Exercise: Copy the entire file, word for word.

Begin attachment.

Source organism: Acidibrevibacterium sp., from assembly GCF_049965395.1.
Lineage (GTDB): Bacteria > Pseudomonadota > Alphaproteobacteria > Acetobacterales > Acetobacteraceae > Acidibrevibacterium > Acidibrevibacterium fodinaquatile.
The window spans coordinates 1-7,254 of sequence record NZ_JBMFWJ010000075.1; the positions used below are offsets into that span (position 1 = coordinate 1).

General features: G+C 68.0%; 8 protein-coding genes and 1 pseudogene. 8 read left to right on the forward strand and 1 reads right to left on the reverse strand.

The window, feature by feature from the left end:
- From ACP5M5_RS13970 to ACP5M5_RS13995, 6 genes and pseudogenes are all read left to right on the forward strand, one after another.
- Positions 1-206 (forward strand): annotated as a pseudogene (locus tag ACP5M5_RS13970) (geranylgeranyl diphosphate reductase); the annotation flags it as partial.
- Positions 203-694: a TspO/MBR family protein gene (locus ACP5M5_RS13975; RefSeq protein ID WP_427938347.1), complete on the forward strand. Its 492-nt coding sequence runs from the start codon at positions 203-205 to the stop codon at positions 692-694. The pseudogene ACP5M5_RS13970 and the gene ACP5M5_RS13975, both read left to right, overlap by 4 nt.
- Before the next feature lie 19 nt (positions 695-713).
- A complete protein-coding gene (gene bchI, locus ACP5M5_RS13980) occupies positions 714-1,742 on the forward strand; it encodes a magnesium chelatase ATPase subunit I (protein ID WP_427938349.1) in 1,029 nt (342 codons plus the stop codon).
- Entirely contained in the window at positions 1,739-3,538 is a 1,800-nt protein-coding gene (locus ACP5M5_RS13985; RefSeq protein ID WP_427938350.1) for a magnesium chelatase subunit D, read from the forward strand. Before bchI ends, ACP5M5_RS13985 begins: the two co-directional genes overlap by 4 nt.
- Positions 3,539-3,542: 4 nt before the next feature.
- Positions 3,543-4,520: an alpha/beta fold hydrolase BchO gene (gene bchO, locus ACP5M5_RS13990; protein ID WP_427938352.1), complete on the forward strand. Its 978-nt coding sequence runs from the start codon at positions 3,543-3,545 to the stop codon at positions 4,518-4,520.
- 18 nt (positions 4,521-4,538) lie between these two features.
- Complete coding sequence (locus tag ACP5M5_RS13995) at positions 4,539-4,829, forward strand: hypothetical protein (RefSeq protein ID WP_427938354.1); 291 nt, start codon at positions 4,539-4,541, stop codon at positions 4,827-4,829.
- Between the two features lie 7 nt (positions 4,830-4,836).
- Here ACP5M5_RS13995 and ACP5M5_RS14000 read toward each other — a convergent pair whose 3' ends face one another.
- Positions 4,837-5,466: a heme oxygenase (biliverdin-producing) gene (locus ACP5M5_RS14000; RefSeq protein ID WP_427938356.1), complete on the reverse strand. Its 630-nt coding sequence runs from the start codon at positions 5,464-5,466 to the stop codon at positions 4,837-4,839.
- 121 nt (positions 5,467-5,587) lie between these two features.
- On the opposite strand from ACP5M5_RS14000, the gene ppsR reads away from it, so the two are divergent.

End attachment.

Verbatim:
Source organism: Acidibrevibacterium sp., from assembly GCF_049965395.1.
Lineage (GTDB): Bacteria > Pseudomonadota > Alphaproteobacteria > Acetobacterales > Acetobacteraceae > Acidibrevibacterium > Acidibrevibacterium fodinaquatile.
The window spans coordinates 1-7,254 of sequence record NZ_JBMFWJ010000075.1; the positions used below are offsets into that span (position 1 = coordinate 1).

General features: G+C 68.0%; 8 protein-coding genes and 1 pseudogene. 8 read left to right on the forward strand and 1 reads right to left on the reverse strand.

The window, feature by feature from the left end:
- From ACP5M5_RS13970 to ACP5M5_RS13995, 6 genes and pseudogenes are all read left to right on the forward strand, one after another.
- Positions 1-206 (forward strand): annotated as a pseudogene (locus tag ACP5M5_RS13970) (geranylgeranyl diphosphate reductase); the annotation flags it as partial.
- Positions 203-694: a TspO/MBR family protein gene (locus ACP5M5_RS13975; RefSeq protein ID WP_427938347.1), complete on the forward strand. Its 492-nt coding sequence runs from the start codon at positions 203-205 to the stop codon at positions 692-694. The pseudogene ACP5M5_RS13970 and the gene ACP5M5_RS13975, both read left to right, overlap by 4 nt.
- Before the next feature lie 19 nt (positions 695-713).
- A complete protein-coding gene (gene bchI, locus ACP5M5_RS13980) occupies positions 714-1,742 on the forward strand; it encodes a magnesium chelatase ATPase subunit I (protein ID WP_427938349.1) in 1,029 nt (342 codons plus the stop codon).
- Entirely contained in the window at positions 1,739-3,538 is a 1,800-nt protein-coding gene (locus ACP5M5_RS13985; RefSeq protein ID WP_427938350.1) for a magnesium chelatase subunit D, read from the forward strand. Before bchI ends, ACP5M5_RS13985 begins: the two co-directional genes overlap by 4 nt.
- Positions 3,539-3,542: 4 nt before the next feature.
- Positions 3,543-4,520: an alpha/beta fold hydrolase BchO gene (gene bchO, locus ACP5M5_RS13990; protein ID WP_427938352.1), complete on the forward strand. Its 978-nt coding sequence runs from the start codon at positions 3,543-3,545 to the stop codon at positions 4,518-4,520.
- 18 nt (positions 4,521-4,538) lie between these two features.
- Complete coding sequence (locus tag ACP5M5_RS13995) at positions 4,539-4,829, forward strand: hypothetical protein (RefSeq protein ID WP_427938354.1); 291 nt, start codon at positions 4,539-4,541, stop codon at positions 4,827-4,829.
- Between the two features lie 7 nt (positions 4,830-4,836).
- Here ACP5M5_RS13995 and ACP5M5_RS14000 read toward each other — a convergent pair whose 3' ends face one another.
- Positions 4,837-5,466: a heme oxygenase (biliverdin-producing) gene (locus ACP5M5_RS14000; RefSeq protein ID WP_427938356.1), complete on the reverse strand. Its 630-nt coding sequence runs from the start codon at positions 5,464-5,466 to the stop codon at positions 4,837-4,839.
- 121 nt (positions 5,467-5,587) lie between these two features.
- On the opposite strand from ACP5M5_RS14000, the gene ppsR reads away from it, so the two are divergent.